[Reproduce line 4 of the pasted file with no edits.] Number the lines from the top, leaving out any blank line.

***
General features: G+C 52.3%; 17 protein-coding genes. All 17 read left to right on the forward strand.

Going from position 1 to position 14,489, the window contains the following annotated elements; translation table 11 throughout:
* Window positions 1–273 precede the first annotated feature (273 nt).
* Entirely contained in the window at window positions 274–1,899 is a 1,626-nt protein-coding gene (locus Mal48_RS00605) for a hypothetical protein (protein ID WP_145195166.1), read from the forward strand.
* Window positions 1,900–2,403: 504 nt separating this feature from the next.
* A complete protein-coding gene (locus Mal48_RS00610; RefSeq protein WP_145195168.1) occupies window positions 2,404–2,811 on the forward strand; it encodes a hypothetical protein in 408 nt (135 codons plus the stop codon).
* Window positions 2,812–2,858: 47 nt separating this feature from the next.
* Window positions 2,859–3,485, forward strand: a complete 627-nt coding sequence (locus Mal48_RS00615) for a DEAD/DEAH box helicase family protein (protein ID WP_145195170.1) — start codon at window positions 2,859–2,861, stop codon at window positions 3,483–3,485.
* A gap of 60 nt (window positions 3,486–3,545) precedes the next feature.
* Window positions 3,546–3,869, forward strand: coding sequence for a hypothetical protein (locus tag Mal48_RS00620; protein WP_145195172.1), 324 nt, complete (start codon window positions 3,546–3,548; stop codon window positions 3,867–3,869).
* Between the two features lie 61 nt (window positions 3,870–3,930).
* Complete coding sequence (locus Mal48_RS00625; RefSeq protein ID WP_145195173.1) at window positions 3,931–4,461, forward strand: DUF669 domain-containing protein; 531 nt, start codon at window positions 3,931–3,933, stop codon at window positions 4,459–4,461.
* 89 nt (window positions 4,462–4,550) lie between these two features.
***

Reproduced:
* Entirely contained in the window at window positions 274–1,899 is a 1,626-nt protein-coding gene (locus Mal48_RS00605) for a hypothetical protein (protein ID WP_145195166.1), read from the forward strand.